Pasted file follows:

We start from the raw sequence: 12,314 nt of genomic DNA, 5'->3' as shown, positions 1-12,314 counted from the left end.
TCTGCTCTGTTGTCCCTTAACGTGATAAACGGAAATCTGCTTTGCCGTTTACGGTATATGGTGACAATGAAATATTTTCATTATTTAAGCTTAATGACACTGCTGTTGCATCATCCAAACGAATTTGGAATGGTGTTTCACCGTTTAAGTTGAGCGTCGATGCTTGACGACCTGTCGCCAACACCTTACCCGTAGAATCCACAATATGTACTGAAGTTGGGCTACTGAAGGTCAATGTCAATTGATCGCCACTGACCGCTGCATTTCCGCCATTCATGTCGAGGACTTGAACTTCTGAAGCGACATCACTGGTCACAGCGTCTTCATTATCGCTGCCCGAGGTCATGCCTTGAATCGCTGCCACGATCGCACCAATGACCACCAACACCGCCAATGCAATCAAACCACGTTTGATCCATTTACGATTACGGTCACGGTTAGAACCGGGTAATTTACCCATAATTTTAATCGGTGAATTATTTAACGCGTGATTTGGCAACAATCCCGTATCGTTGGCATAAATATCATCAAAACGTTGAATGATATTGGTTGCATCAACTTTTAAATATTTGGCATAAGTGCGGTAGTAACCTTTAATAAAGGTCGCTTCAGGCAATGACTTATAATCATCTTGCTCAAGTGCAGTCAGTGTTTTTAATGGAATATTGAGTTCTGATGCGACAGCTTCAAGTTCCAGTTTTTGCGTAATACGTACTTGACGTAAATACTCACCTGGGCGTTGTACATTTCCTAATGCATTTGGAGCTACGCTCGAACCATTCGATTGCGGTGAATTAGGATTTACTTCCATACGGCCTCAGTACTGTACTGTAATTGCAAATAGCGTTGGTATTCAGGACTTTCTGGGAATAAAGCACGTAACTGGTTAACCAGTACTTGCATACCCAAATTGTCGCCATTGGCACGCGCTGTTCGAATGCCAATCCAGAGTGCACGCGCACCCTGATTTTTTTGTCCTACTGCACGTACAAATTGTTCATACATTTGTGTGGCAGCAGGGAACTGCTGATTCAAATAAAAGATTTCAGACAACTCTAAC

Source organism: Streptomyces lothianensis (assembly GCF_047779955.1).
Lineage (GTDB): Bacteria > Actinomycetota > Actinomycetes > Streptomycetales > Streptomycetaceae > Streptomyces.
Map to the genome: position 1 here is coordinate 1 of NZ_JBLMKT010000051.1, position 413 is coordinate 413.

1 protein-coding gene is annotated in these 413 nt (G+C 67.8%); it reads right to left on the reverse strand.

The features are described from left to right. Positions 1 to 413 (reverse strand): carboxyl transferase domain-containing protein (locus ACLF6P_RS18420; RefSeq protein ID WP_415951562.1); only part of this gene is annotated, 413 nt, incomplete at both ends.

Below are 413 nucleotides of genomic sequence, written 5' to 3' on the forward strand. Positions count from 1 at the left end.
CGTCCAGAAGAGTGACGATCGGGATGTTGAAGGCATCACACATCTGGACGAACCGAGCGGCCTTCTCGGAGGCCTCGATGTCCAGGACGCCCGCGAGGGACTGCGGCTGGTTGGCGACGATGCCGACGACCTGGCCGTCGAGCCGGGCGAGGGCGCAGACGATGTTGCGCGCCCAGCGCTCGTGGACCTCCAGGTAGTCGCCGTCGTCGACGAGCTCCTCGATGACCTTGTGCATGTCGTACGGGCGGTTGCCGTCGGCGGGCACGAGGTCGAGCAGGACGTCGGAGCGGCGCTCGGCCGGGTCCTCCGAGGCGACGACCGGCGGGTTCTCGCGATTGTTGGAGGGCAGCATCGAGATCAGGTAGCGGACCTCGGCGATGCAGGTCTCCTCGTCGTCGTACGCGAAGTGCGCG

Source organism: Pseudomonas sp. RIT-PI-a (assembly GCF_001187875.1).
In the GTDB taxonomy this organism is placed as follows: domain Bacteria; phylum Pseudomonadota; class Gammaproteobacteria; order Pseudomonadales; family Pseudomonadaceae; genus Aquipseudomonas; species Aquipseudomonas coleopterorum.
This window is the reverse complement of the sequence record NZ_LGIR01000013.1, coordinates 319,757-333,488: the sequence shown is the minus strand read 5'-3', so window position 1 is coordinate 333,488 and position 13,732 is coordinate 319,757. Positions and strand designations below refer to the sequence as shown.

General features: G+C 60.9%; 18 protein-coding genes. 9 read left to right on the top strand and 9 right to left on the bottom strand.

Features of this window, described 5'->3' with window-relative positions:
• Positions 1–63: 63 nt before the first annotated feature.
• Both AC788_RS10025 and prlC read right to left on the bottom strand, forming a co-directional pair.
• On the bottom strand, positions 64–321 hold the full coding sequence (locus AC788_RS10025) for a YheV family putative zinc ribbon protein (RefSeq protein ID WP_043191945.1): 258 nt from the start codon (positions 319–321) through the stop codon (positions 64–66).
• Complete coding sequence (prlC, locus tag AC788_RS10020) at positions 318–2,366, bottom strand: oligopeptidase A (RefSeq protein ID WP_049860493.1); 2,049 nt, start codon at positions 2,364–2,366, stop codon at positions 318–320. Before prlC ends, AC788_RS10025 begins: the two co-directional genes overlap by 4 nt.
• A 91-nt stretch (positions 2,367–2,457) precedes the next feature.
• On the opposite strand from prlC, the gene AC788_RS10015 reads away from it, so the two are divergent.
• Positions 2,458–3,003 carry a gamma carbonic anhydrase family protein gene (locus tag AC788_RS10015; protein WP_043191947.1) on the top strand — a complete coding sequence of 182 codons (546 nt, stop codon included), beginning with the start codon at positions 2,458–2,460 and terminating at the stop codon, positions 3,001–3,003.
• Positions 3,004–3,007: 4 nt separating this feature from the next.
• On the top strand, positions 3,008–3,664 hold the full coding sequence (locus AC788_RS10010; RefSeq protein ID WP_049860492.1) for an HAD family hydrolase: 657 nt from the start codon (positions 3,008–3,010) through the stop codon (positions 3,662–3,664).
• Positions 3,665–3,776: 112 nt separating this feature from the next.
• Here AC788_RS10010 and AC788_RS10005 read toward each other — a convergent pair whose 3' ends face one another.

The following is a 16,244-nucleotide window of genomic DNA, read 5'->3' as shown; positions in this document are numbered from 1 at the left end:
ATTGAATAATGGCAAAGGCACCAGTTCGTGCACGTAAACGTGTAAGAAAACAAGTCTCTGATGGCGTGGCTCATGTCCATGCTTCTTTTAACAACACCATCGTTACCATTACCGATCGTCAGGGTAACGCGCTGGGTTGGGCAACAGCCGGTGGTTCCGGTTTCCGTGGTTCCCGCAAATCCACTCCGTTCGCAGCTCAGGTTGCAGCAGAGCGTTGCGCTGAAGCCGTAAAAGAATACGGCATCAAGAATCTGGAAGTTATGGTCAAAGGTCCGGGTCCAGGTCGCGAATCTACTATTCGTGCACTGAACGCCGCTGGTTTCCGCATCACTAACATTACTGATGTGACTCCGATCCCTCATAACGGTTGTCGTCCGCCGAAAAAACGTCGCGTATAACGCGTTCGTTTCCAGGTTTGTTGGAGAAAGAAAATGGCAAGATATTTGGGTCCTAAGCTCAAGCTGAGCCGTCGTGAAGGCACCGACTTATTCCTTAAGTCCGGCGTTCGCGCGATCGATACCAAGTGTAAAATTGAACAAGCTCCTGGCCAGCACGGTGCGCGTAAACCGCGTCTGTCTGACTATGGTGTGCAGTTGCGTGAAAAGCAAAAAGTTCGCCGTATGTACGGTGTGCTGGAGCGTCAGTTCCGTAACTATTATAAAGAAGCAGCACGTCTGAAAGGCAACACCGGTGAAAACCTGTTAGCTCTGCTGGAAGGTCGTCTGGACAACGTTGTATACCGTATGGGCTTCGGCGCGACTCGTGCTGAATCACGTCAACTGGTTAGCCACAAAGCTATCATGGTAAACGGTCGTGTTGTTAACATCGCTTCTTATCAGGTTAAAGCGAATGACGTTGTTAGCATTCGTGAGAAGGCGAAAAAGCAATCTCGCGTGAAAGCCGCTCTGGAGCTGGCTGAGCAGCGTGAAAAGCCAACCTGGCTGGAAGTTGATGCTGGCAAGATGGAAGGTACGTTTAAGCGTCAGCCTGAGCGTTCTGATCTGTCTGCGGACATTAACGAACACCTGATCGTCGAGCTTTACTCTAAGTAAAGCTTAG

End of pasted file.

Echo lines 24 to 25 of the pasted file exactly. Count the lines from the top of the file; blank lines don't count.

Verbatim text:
• Positions 3,665–3,776: 112 nt separating this feature from the next.
• Here AC788_RS10010 and AC788_RS10005 read toward each other — a convergent pair whose 3' ends face one another.